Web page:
University of Virginia Computer Science
CS150: Computer Science, Fall 2005

Exam 1 Out: 30 September 2005
Due: Wednesday, 5 October, 1:01PM

Name: _________________________________________________________


Work alone. You may not discuss these problems or anything related to the material covered by this exam with anyone except for the course staff between receiving this exam and class Wednesday.

Open book. You may use any books you want, lecture notes and slides, your notes, and problem sets. If you use anything other than the course books and notes, cite what you used.

No DrScheme. You may not run DrScheme or use any other Scheme interpreter between now and when you turn in this exam.

Answer well. Answer all questions 1-10, and optionally answer questions 11 and 12. Write your answers on this exam. You should not need more space than is provided to write good answers, but if you want more space you may attach extra sheets. If you do, make sure the answers are clearly marked.

The questions are not necessarily in order of increasing difficulty, so if you get stuck on one question you should continue on to the next question. There is no time limit on this exam, but it should not take a well-prepared student more than an hour or two to complete.

Full credit depends on the clarity and elegance of your answer, not just correctness. Your answers should be as short and simple as possible, but not simpler.

Counting with Procedures

1. Define a procedure counteq that takes two inputs, a list lst and a value val, and produces as output a count of the number of elements in lst that are equal to (use eq? as your comparison function) the value val. For example:
(counteq (list 1 2 3 4 5) 3) should evaluate to 1
(counteq (list 7 7 7) 7) should evaluate to 3
(counteq (list 1 2 3 4 5) 7) should evaluate to 0
(define (counteq lst val)

2. Define a procedure count that takes two inputs, a list lst and a procedure p, and produces as output a count of the number of elements in lst for which p applied to that element is not #f. For example, (count (list 1 2 3 4 5) odd?) should evaluate to 3.

3. Using the count procedure you defined in question 2, define a procedure count3s that takes a list as its input and evaluates to the number of 3 elements in the list. For example, (count3s (list 1 2 3 4 5)) should evaluate to 1. Your count3s procedure should be very short and may not use if.


4. Draw a recursive transition network that describes the same language as the Backus-Naur Form grammar below produces starting from Expression:
Expression ::= ( Expression ExpressionList )
Expression ::= Name
ExpressionList ::= Expression ExpressionList
ExpressionList ::=
The terminals are Name and the parentheses.


For the next two questions (5 and 6), you are given two functions, f and g that both take a single, non-negative integer parameter n. Explain which of the following are true:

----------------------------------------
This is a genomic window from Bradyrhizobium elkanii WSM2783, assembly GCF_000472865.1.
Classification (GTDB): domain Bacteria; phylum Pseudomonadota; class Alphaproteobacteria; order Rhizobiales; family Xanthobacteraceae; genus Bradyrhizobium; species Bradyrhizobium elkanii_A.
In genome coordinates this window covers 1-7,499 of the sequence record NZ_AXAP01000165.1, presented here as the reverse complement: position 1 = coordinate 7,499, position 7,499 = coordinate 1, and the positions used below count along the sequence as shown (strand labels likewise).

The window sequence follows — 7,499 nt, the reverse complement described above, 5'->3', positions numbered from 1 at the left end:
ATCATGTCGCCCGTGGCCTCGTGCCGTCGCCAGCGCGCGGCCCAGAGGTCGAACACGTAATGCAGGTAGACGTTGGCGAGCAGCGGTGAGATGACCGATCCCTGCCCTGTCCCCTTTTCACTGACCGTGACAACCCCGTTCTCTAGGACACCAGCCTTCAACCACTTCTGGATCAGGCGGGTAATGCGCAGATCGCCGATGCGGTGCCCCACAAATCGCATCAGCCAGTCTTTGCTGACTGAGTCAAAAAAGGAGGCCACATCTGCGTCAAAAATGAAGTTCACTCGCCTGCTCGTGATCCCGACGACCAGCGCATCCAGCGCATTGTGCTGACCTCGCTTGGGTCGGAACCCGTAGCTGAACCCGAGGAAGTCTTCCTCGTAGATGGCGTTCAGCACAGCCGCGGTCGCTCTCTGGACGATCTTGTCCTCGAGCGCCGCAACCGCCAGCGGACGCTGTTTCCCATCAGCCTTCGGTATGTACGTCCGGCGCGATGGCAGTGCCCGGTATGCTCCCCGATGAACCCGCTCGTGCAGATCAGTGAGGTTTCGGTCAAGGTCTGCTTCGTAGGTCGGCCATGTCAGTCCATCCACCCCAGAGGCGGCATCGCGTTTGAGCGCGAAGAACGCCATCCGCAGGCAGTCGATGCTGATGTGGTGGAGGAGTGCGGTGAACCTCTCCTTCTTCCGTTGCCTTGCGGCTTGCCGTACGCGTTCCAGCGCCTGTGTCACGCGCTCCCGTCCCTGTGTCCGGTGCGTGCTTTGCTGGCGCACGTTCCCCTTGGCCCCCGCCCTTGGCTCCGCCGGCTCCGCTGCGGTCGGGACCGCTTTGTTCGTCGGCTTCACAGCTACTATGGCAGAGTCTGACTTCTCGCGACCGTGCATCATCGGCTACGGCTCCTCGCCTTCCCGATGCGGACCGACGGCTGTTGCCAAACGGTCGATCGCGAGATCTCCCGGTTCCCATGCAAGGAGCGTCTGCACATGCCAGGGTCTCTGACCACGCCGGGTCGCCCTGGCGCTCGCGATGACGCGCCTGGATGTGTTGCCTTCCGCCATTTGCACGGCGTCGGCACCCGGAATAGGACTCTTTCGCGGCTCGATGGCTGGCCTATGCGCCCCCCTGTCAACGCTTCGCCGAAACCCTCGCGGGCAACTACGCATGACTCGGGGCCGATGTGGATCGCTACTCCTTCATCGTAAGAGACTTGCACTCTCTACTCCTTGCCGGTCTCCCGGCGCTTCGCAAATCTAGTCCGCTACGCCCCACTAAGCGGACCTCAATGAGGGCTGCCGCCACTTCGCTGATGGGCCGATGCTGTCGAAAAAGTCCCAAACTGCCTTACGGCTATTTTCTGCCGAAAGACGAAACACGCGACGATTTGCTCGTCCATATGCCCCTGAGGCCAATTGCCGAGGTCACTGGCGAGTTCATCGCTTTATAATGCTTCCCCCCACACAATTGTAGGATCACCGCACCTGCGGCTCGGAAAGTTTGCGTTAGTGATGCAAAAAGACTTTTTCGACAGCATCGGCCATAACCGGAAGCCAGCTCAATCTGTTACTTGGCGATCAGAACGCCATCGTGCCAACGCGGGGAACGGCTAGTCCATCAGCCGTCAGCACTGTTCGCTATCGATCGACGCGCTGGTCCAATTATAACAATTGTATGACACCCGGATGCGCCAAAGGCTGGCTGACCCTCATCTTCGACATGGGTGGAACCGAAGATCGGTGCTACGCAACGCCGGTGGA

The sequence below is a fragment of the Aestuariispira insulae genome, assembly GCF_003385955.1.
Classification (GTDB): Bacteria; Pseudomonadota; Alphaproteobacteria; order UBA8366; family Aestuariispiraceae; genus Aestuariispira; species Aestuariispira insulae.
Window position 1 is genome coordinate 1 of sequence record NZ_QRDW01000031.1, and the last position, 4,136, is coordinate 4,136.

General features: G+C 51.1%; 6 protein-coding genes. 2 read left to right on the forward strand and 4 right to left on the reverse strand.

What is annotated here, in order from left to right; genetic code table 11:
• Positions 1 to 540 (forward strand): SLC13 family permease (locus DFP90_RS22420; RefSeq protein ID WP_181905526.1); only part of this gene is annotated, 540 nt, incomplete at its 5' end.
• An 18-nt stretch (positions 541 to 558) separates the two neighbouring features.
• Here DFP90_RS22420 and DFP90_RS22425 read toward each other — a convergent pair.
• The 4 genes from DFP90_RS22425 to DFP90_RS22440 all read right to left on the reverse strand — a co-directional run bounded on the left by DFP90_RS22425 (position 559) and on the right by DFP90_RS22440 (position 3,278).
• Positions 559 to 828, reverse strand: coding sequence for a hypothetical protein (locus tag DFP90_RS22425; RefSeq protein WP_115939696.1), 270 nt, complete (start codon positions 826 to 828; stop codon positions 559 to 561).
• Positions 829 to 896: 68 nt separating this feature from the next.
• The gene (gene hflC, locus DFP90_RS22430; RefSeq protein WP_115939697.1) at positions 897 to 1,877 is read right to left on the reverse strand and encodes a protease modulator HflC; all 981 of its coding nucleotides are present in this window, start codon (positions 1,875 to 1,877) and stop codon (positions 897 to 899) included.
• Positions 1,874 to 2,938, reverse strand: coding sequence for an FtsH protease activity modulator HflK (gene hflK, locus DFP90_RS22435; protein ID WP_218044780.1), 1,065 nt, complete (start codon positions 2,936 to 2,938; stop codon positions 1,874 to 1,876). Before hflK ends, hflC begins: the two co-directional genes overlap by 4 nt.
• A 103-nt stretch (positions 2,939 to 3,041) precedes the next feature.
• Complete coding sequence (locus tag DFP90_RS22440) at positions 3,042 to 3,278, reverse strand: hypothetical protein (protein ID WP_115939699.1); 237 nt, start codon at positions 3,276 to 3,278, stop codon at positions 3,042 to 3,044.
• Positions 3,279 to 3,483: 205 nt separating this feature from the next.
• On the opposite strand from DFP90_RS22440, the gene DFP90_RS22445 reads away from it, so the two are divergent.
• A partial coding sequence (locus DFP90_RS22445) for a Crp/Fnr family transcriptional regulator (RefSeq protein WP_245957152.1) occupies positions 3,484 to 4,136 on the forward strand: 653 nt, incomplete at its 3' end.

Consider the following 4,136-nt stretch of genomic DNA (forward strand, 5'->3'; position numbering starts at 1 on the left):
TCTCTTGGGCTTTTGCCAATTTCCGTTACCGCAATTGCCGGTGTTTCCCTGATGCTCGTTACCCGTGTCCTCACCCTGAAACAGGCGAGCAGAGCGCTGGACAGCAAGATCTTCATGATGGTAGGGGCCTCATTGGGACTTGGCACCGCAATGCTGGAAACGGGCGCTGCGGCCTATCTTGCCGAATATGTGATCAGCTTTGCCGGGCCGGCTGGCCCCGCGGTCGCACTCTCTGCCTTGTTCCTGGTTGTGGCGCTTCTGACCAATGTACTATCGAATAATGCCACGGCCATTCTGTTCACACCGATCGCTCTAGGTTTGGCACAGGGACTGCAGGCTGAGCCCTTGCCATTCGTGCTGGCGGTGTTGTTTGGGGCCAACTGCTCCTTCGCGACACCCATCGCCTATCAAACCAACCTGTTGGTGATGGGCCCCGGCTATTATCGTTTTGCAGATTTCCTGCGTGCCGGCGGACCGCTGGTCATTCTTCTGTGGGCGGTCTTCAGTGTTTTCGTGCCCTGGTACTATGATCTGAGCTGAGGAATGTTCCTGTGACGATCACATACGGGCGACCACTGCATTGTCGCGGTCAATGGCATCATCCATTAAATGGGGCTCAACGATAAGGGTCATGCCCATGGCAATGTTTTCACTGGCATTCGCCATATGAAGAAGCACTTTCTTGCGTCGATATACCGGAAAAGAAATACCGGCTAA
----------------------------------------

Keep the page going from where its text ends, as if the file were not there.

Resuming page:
1. f is O (g)
  2. f is Ω (g)
  3. f is Θ (g)
In some cases, note that several of these may be true. A good answer will identify which of these are true, and will argue convincingly why those are true but the others are not.

5. f: n; g: n2

6. f: the time it takes to apply the counteq procedure (you defined in question 1) to a list of length n; g: the time it takes to apply the best possible sorting procedure to a list of length n

7. For any two functions f and g is it always the case that at least one of the two possibilities, f is O (g) or g is O (f) is true? Prove or disprove using a precise argument.

8. Describe the complexity of the select-mosaic-tiles procedure from PS1 (provided in, but simplified slightly here):
(define (select-mosaic-tiles samples tiles color-comparator)
  (map2d (lambda (sample) (tile-name (find-best-match sample tiles
  color-comparator))) samples))

(define (map2d f ll)
  (map (lambda (inner-list) (map f inner-list)) ll))

(define (find-best-match sample tiles color-comparator)
  (if (null? tiles)                         
      (error "No tiles to match!")          
      (if (= (length tiles) 1)              
	  (car tiles)                        
	   sample (first tiles) 
	   (find-best-match sample 
			    (cdr tiles) color-comparator)

(define (pick-better-match sample tile1 tile2 color-comparator)
  (if (color-comparator sample (tile-color tile1) (tile-color tile2))

For good credit, your answer must explain your reasoning clearly. Remember to carefully define the meaning of all variables you use in your answer and state all the assumptions you make about procedures used whose code is not shown here.


9. Using the tree procedures from Class 12 (extended with make-leaf:
   (define (make-tree left el right) (list left el right))
   (define (make-leaf el) (make-tree null el null))
   (define (get-left tree) (first tree))
   (define (get-element tree) (second tree))
   (define (get-right tree) (third tree))
define a procedure count-tree that takes two inputs, a tree and a test procedure, and evaluates to the number of elements in the tree for which the test procedure applied to the element does not evaluate to #f. For example,
(count-tree (make-tree (make-leaf 3) 7 (make-tree (make-leaf 8) 9 (make-leaf 3))) even?) should evaluate to 1.

10. What is the complexity of your count-tree procedure? Explain your reasoning clearly and carefully. (You may assume the tree is well balanced for this question.)

These two questions are optional and worth no credit, but we appreciate your answers.

11. Do you feel your performance on this exam will fairly reflect your understanding of the course material so far? If not, explain why.

12. Do you have any comments about how the course is going so far or suggests for improving the remainder of the course?